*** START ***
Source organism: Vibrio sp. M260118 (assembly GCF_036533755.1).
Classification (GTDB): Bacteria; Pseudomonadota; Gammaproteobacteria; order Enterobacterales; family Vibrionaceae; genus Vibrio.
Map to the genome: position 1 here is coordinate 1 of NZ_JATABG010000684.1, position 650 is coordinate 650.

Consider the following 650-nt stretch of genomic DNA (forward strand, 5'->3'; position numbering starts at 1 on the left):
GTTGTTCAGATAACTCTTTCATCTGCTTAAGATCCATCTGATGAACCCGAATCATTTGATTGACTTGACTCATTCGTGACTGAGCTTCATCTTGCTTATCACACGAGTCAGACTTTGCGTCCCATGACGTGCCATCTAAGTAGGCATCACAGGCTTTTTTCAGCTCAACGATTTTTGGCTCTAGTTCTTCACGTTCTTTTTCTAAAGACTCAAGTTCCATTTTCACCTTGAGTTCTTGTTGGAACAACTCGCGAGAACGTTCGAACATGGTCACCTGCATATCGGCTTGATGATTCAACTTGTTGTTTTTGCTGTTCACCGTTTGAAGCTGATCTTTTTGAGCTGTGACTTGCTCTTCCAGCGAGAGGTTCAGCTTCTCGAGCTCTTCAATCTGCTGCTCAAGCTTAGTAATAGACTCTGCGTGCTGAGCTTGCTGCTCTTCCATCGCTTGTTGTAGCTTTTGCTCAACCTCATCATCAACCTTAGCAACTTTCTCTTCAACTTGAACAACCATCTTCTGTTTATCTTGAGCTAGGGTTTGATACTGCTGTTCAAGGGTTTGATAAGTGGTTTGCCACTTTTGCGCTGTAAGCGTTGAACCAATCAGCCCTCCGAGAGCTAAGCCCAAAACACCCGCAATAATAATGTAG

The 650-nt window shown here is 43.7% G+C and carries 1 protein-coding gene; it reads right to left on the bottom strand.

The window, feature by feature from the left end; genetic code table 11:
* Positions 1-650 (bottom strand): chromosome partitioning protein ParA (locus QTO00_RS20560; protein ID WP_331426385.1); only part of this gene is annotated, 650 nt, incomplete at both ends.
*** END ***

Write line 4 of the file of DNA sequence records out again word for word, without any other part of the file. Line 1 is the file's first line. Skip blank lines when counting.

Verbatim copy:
Consider the following 650-nt stretch of genomic DNA (forward strand, 5'->3'; position numbering starts at 1 on the left):